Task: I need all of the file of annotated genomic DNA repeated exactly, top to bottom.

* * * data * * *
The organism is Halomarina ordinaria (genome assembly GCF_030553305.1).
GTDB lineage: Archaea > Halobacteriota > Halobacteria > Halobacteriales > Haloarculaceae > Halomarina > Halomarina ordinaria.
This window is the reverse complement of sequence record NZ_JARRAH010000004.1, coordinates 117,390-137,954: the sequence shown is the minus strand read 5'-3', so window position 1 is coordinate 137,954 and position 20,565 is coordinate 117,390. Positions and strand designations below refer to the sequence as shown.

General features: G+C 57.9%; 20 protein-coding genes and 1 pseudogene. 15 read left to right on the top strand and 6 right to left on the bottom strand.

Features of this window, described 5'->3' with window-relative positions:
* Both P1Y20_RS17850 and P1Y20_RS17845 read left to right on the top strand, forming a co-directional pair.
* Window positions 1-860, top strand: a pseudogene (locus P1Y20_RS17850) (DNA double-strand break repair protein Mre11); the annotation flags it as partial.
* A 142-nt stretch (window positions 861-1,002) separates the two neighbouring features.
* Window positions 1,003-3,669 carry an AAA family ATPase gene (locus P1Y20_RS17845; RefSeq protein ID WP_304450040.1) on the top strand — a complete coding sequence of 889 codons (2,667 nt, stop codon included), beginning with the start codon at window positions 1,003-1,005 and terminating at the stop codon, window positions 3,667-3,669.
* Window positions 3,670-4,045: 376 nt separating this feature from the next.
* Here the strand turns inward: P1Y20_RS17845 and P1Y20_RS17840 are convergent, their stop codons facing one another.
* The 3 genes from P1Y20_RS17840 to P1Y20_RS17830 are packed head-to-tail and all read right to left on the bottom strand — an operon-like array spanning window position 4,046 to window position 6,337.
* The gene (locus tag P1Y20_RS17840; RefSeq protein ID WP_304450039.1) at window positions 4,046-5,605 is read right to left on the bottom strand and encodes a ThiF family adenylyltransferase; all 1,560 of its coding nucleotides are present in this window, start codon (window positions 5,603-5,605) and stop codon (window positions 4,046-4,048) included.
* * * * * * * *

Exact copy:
The organism is Halomarina ordinaria (genome assembly GCF_030553305.1).
GTDB lineage: Archaea > Halobacteriota > Halobacteria > Halobacteriales > Haloarculaceae > Halomarina > Halomarina ordinaria.
This window is the reverse complement of sequence record NZ_JARRAH010000004.1, coordinates 117,390-137,954: the sequence shown is the minus strand read 5'-3', so window position 1 is coordinate 137,954 and position 20,565 is coordinate 117,390. Positions and strand designations below refer to the sequence as shown.

General features: G+C 57.9%; 20 protein-coding genes and 1 pseudogene. 15 read left to right on the top strand and 6 right to left on the bottom strand.

Features of this window, described 5'->3' with window-relative positions:
* Both P1Y20_RS17850 and P1Y20_RS17845 read left to right on the top strand, forming a co-directional pair.
* Window positions 1-860, top strand: a pseudogene (locus P1Y20_RS17850) (DNA double-strand break repair protein Mre11); the annotation flags it as partial.
* A 142-nt stretch (window positions 861-1,002) separates the two neighbouring features.
* Window positions 1,003-3,669 carry an AAA family ATPase gene (locus P1Y20_RS17845; RefSeq protein ID WP_304450040.1) on the top strand — a complete coding sequence of 889 codons (2,667 nt, stop codon included), beginning with the start codon at window positions 1,003-1,005 and terminating at the stop codon, window positions 3,667-3,669.
* Window positions 3,670-4,045: 376 nt separating this feature from the next.
* Here the strand turns inward: P1Y20_RS17845 and P1Y20_RS17840 are convergent, their stop codons facing one another.
* The 3 genes from P1Y20_RS17840 to P1Y20_RS17830 are packed head-to-tail and all read right to left on the bottom strand — an operon-like array spanning window position 4,046 to window position 6,337.
* The gene (locus tag P1Y20_RS17840; RefSeq protein ID WP_304450039.1) at window positions 4,046-5,605 is read right to left on the bottom strand and encodes a ThiF family adenylyltransferase; all 1,560 of its coding nucleotides are present in this window, start codon (window positions 5,603-5,605) and stop codon (window positions 4,046-4,048) included.